Precautions: The main side effect of chamomile is that it can trigger allergic reactions in some individuals.

Herbal Teas. Herbal teas are traditionally taken in the evening one to three hours prior to sleep. Widely available examples include “Sleepy Time,” a mixture of chamomile, spearmint and lemongrass and “Organic Bedtime Tea,” a combination of valerian, chamomile and passionflower, with licorice, cardamom and cinnamon added as flavorings. As with all teas, a single bag is usually steeped in a cup of hot water until the tea is brewed to taste.

Whole Medical Systems+

Traditional Chinese medicine (TCM). Acupuncture is the most familiar component of TCM in the West. However, it is important to recognize that as a whole medical system, acupuncture is but one component in an approach that is inherently focused on lifestyle-based wellness and prevention practices. The theoretical basis for acupuncture is based on the concept of qi, a life force that is conceptualized to flow in channels or meridians in the body. The flow of qi in these meridians can be affected by insertion of fine needles at certain points on the body, thus helping correct imbalances that are postulated to result in physical or psychological symptoms. This conceptualization also includes neurohumoral mechanisms more consistent with current Western physiological models.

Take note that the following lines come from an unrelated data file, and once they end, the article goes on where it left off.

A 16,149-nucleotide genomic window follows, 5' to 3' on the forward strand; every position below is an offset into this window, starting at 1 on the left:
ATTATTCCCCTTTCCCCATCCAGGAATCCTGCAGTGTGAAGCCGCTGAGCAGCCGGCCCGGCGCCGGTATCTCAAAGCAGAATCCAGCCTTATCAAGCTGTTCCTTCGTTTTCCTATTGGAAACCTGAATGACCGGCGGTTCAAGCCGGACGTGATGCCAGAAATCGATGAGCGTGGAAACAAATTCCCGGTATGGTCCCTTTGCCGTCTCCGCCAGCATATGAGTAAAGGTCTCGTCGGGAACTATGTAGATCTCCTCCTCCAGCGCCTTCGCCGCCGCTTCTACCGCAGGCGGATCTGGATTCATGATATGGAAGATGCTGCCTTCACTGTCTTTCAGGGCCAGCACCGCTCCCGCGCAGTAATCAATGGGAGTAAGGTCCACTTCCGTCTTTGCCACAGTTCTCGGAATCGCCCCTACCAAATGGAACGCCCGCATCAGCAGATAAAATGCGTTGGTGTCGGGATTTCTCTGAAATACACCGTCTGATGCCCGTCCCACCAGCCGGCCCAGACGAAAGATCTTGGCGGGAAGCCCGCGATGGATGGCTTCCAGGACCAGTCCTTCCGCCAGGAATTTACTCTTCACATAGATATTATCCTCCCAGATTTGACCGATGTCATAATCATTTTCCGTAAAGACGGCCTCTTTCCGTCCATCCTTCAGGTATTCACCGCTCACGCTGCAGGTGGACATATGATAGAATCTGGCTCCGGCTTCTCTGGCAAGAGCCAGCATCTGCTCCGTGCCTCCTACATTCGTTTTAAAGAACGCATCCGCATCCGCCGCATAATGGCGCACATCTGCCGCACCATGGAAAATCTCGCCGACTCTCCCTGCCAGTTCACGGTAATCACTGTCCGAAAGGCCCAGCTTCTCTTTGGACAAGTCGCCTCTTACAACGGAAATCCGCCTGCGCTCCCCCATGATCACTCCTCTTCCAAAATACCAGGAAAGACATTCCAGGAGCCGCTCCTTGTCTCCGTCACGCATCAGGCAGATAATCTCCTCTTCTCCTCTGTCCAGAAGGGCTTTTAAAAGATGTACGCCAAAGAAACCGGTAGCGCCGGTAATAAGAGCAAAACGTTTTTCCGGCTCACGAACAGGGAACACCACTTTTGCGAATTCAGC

Acupuncture is widely utilized to support healthy sleep. In a systematic review of 46 randomized trials involving 3,811 study participants, acupuncture was shown to be safe and effective in the treatment of insomnia.[28] A Cochrane review of acupuncture for insomnia analyzed 33 trials with 2,293 participants[90]. Although acupuncture was associated with improvement in sleep measures, effect sizes were small, and the studies had methodological problems that limited their ability to draw reliable conclusions. Most recently, a systematic review assessing acupuncture’s association with sleep quality analyzed 30 studies involving a total of 2363 participants. Results showed that acupuncture improved Pittsburgh Sleep Quality Index scores significantly more than placebo/sham as well as pharmacotherapy. [91] Refer to Passport to Whole Health Chapter 18, “Whole Medical Systems,” for more about TCM and acupuncture.

Homeopathy. Homeopathy is often used to treat insomnia. Homeopathic preparations are widely available over the counter, and homeopathic physicians often treat insomnia. According to a systematic review of homeopathy for insomnia published in 2010,[92] four RCTs comparing homeopathic medications to placebo have been published. All involved small numbers of patients, had high withdrawal rates, and were statistically underpowered. Nonetheless, a trend toward benefit was demonstrated. No RCTs of treatment by a homeopathic physician have been reported, but observational studies suggest a benefit. Refer to Passport to Whole Health Chapter 18, “Whole Medical Systems,” for more about Homeopathy.